Creep Feeding Foals-An Important Time Period for an Equine Athlete

Creep feeding, the process of making feed available to the foal before weaning, is an important element in a feeding program to maintain a consistent growth rate and to prepare the foal for weaning and long term development as an equine athlete.

The feed selected for use for creep feeding should be a feed designed with foals and weanlings in mind. These feeds will generally be 14-16 % protein and have a minimum guarantee for lysine and perhaps methionine and threonine as well, the first 3 limiting amino acids.  It should also be fortified with adequate calcium, phosphorus, copper, zinc and selenium as well as Vitamins A, D and E.  Controlled starch and sugar levels may also be beneficial in a creep feed.  Prebiotics and probiotics are frequently included in these feeds as well.

There are multiple creep feed designs, ranging from buckets/feeders with bars across the top to keep the broodmare from eating the feed to feeding areas with entry openings wide enough to allow the foals to enter, but narrow enough to prevent the mares from entering. It is important to be able to keep the feed fresh and free of contamination.

The mare’s milk production will generally not provide adequate nutrition to support optimum growth past about 2 months of lactation. This is why it is important to start creep feeding prior to this time.  Relying on the foal being able to eat with the dam is not a very reliable way to provide nutrition to the foal.  The foal should be consuming about 1 pound of feed per day per month of age (2 month old foal, 2 pounds per day, 4 month old foal, 4 pounds per day).  Foals should also have access to fresh, clean water and salt free choice.

Foals will also start nibbling on forage early in life, but the cecum is not well developed at this time, so the forage will not be a good source of nutrition.

Monitoring Body Condition Score and rate of growth is useful with foals to make certain that they are on track and maintaining a smooth growth curve. This may also help reduce the risk of Developmental Orthopedic Disease issues.

A good creep feeding program, coupled with proper management (parasite control and vaccination) and proper handling can help make weaning a smooth process and get the young growing horse off to a great start to achieving their genetic potential as an equine athlete!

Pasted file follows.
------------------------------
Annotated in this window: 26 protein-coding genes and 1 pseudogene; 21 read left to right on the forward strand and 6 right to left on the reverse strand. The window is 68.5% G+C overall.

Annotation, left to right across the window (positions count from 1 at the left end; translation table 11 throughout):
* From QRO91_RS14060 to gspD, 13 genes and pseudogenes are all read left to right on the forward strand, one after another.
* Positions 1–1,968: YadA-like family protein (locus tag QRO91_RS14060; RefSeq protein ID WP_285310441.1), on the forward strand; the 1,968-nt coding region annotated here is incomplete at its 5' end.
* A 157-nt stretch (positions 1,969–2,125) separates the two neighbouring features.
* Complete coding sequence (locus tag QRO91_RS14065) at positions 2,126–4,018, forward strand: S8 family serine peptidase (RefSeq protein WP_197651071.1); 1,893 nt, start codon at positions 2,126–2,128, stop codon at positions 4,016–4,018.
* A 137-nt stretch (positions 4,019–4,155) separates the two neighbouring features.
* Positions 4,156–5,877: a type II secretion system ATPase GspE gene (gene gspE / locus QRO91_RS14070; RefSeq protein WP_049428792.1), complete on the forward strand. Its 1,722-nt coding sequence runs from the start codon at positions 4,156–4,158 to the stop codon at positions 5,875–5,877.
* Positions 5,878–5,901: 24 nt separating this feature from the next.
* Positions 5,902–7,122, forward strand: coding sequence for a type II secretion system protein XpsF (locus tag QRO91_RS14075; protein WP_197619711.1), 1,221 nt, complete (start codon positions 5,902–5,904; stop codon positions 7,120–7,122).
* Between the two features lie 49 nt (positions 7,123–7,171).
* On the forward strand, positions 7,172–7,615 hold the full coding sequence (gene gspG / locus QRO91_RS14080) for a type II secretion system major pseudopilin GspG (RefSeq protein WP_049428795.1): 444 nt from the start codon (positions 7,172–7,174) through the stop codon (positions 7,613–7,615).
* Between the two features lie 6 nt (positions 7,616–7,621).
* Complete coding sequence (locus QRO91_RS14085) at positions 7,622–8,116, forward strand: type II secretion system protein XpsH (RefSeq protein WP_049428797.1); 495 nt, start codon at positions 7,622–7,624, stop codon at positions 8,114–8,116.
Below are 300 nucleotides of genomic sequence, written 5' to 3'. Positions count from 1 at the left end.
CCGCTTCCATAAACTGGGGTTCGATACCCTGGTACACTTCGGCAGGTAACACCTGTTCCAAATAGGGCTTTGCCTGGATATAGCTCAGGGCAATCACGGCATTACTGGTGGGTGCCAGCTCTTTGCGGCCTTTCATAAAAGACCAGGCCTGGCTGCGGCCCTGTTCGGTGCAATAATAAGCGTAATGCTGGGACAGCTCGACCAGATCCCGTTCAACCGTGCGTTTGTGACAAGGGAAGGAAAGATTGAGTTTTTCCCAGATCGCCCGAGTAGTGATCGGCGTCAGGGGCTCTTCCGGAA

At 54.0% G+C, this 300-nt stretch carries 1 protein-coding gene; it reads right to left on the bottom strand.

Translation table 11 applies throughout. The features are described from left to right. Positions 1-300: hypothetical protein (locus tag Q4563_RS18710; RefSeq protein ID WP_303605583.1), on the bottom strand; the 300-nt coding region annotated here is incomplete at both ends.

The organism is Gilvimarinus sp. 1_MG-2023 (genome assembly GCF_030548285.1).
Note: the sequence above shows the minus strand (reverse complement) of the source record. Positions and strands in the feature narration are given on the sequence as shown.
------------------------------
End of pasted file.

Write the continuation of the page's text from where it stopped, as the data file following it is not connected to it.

Inside the Broodmare’s Belly…

Lactation demands a lot from a broodmare!

Are you anxiously awaiting that first foal of the spring? Do you have the foaling stall ready, the vet on speed dial, and the video camera on the battery charger? While you’ve been busy prepping, here are some of the amazing changes that have taken place (or are about to take place) in your mare:

  • 6 Month Mark: During 2nd half of pregnancy, 60 – 65% of fetal growth occurs!
    • Energy requirements of the mare go up almost 30% over a normal maintenance horse – from 16.7 Mcal DE per day to 21.4 Mcal DE per day.
    • Her protein requirements will increase 32%, and vitamin and mineral requirements also increase significantly during this time.
    • The mare needs to be receiving adequate calcium, phosphorus, magnesium, copper, zinc, manganese and selenium to provide minerals for the development of the foal and to build the foals own trace mineral reserves.  Trace minerals are also critical for immune support. 
    • Adequate protein/amino acid intake is essential – lysine, methionine and threonine, the first 3 limiting essential amino acids, need to sufficient in the diet for placental and fetal development.
  • Last Trimester: The average foal fetus will grow by 1 pound per day!
  • Lactation: After the foal has been born the real work for the mare is just beginning.
    • The normal mare will produce around 24 lbs (3 gallons) of milk per day. During an average 150 day lactation, this equals 450 gallons or 1.75 tons of milk!
    • During lactation, a mare’s energy needs are easily doubled over her maintenance needs – from 16.7 Mcal DE per day to 31.7 Mcal DE per day!
    • While a mare is producing milk for her offspring, her water consumption can exceed 50-100% that of a maintenance horse.
    • Around 13-24 weeks after the mare has given birth, her milk production will decrease from 3% of her body weight to around 2%.

With all that effort going into producing a darling new foal for your farm, be sure to give your mare an extra pat on the neck, and of course, make sure you are feeding her properly!